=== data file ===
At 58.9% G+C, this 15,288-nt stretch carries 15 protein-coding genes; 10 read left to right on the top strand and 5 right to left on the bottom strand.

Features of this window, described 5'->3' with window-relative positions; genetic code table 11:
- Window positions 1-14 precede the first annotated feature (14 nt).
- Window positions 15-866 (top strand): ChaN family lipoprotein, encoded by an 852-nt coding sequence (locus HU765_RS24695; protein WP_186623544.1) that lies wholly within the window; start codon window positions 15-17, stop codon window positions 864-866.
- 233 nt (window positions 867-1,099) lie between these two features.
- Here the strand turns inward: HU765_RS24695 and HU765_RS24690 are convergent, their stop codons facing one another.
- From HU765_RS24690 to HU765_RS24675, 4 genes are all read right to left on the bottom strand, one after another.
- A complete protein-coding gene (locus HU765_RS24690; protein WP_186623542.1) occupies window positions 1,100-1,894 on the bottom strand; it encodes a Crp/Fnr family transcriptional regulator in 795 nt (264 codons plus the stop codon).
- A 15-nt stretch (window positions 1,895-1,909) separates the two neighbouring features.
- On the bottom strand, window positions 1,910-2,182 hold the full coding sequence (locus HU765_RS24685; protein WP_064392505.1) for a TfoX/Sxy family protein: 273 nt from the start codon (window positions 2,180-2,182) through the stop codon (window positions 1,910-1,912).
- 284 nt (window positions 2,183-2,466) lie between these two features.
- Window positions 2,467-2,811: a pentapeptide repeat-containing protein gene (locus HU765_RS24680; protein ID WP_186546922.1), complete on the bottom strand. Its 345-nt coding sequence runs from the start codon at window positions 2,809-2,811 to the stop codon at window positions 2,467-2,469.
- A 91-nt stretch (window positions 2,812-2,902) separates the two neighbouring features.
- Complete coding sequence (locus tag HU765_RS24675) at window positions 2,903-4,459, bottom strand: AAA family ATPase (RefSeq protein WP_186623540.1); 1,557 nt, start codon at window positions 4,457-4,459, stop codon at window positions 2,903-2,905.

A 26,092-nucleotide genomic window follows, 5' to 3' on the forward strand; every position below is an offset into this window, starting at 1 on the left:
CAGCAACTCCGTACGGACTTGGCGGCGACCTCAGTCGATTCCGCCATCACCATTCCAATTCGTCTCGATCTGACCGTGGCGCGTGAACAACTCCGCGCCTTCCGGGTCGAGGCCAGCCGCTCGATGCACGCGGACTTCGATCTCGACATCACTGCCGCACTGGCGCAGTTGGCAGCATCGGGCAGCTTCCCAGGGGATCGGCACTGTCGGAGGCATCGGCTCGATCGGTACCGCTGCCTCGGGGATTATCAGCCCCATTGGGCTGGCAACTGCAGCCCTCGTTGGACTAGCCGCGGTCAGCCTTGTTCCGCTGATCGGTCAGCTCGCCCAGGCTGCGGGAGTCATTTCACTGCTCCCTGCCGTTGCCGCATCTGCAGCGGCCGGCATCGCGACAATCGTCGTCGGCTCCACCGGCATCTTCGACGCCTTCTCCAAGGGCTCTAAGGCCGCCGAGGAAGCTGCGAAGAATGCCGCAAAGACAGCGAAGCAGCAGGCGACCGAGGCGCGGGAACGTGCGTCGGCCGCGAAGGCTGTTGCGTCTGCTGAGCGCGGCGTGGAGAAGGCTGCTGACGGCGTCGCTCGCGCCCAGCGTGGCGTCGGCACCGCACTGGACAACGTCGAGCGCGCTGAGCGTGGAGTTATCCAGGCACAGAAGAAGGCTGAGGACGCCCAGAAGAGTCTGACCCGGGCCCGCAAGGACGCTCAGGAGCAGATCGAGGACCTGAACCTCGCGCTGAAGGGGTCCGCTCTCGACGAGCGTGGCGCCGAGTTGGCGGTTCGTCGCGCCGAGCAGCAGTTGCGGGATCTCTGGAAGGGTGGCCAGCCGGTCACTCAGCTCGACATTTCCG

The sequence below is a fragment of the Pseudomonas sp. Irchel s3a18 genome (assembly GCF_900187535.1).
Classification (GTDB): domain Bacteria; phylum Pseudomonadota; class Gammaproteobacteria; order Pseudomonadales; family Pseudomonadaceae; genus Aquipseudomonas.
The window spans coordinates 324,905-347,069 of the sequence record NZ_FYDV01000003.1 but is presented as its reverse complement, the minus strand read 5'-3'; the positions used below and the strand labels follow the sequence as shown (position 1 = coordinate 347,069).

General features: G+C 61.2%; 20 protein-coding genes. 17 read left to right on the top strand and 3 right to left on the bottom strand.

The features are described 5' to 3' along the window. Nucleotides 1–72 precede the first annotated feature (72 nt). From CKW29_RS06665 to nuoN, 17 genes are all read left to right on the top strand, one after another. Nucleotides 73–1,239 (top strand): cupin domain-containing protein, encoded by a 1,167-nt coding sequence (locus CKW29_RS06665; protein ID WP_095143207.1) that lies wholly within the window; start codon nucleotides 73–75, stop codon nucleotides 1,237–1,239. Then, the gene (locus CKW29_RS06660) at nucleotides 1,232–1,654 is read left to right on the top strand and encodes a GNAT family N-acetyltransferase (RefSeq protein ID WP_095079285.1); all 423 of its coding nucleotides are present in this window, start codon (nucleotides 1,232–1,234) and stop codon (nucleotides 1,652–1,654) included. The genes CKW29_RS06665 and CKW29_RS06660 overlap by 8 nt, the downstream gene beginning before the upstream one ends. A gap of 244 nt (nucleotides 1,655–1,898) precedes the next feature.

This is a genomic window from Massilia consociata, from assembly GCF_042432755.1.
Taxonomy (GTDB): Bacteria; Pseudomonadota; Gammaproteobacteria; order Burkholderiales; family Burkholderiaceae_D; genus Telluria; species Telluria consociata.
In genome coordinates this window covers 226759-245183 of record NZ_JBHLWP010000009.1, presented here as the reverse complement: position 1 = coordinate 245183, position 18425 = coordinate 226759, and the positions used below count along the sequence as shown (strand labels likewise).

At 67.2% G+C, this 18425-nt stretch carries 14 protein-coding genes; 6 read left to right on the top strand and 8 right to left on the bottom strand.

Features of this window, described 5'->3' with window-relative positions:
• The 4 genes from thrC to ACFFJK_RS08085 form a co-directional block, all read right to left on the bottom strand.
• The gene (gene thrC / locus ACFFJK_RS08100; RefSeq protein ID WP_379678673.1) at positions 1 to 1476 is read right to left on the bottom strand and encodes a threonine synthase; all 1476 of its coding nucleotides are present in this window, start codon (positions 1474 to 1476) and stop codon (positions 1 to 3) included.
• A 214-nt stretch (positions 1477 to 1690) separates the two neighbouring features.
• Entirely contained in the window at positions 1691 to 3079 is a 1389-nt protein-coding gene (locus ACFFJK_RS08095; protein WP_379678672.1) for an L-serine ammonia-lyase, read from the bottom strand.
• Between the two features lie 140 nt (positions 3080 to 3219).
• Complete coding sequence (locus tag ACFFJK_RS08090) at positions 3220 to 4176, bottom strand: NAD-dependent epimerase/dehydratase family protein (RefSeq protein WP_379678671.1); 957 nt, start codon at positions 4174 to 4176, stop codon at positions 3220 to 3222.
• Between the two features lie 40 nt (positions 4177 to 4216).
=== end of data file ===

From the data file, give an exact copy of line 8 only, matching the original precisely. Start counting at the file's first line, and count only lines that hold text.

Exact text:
- A complete protein-coding gene (locus HU765_RS24690; protein WP_186623542.1) occupies window positions 1,100-1,894 on the bottom strand; it encodes a Crp/Fnr family transcriptional regulator in 795 nt (264 codons plus the stop codon).